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The Squid And The Whale
Review written on: April 8th, 2006

The Squid And The Whale Review

Not since To Wong Foo: Thanks for Everything! Julie Newmar, has a film sported such an ungainly title as The Squid and the Whale. Yet after having seen it, I cannot imagine it being called anything else. It is utterly appropriate for a film that is so determined to be different. Baumbach made a small splash ten years ago with the well-reviewed indie Kicking and Screaming (not to be confused with the Will Ferrell psycho-soccer comedy that came out last year). Since then, however, Baumbach has fallen off the map, with a Steven Soderbergh-esque extended sophomore slump. This seemed to change late last year, when there arose a lot of positive critical noise about his latest work, The Squid and the Whale, despite the fact that it played in only a handful of art-house theatres.

The story focuses on the disintegration of the Berkman family. Mom (Laura Linney) and Dad (Jeff Daniels) are getting divorced and their sons, Walt (Jesse Eisenberg) and Frank (Owen Kline) almost instantaneously take sides, amidst their own mixed emotions and identity crises. Walt is dad’s son, while Frank aligns himself with mom. The film is set in 1986, yet oddly, the costumes, furnishings, cars and hairstyles all feel straight out of the 70s. It seems like the same sort of deliberately retro choice that Wes Anderson made in 2001’s The Royal Tenenbaums. This makes sense, because Anderson (a pal of Baumbach’s) produced this film and Baumbach was involved with Anderson’s last outing, 2004’s The Life Aquatic with Steve Zissou.

There’s a lot that’s interesting about this film, yet many of these elements eventually wear on the audience’s patience. The film has indie-itis, a disease plaguing independent films of the past few years, wherein oddness is expected to equal brilliance and unique storytelling (Napoleon Dynamite is the most tiresome example of this). Ultimately, in The Squid and the Whale, as in so many other films, the quirkiness becomes overly precious and acts as a mask for holes in the story.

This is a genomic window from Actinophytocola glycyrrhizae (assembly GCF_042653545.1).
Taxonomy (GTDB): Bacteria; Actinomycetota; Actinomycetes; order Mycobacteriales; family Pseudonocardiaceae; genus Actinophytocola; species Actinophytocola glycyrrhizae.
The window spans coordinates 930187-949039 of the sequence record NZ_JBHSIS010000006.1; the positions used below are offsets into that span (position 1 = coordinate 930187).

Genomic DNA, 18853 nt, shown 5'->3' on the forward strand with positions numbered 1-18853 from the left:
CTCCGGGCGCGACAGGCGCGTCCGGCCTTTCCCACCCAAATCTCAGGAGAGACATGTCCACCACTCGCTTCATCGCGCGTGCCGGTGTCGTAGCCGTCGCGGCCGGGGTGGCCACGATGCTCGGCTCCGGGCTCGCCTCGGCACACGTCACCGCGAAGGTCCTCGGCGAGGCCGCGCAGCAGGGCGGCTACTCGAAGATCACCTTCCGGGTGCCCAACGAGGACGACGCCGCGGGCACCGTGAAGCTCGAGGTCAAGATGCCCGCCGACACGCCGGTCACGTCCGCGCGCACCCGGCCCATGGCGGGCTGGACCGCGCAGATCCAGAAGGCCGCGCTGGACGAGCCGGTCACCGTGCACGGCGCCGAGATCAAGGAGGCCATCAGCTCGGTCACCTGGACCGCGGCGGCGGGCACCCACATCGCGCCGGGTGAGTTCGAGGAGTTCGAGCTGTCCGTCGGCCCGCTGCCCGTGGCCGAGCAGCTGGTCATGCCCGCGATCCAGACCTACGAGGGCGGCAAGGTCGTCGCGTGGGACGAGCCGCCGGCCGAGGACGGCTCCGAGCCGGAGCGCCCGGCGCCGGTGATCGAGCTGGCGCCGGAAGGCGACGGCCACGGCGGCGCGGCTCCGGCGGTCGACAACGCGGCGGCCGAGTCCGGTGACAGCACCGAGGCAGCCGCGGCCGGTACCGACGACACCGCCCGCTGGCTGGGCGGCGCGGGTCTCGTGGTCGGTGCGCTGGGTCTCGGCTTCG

Credit Baumbach for securing a top-notch cast. Daniels has his best part in years and shows just how little he’s gotten to do in phoned-in roles like his minor part in last year’s Good Night, and Good Luck. Daniels plays a thoroughly unlikable guy, but his pathos is never far from the surface, which keeps his performance engaging. Linney is good, but her role is frustratingly underwritten. She comes off as a nicer person and a better parent than Daniels, but we never really find out what makes her tick. Eisenberg is ideal as Walt, a part in line with his good work in Rodger Dodger. Kline, who is the son of actors Kevin Kline and Phoebe Cates, is a real find—projecting an intelligence and maturity in Frank beyond his years. However, when Frank begins acting out sexually midway through the film, it’s downright creepy, and part of the discomfort comes from knowing an actor this young was asked to do this. Oscar winner Anna Paquin shows up briefly as a Lolita-esque student of Daniels’ washed up professor. I like Paquin and I think she’s got great potential, but the part is thankless and she comes off even blanker than her underused role in Almost Famous (if you’re struggling to remember her in that movie, that’s exactly my point).

Paquin and Linney’s underused talents highlight the main drawback of The Squid and the Whale: it doesn’t know how to develop the potential it has. Baumbach has a unique take on family life by making the Berkmans literary intellectual snobs. After awhile, though, it just becomes an overused device. The film is antiseptic, never engaging our emotions as fully as similarly themed films like American Beauty and The Ice Storm. At one hour and fifteen minutes, it feels like an unfinished rough draft of a better movie. When the film finally reveals the titular metaphor, it is both overstated and underwhelming. I suppose that’s the unique failure of The Squid and the Whale: it bludgeons its audience with subtlety.

 

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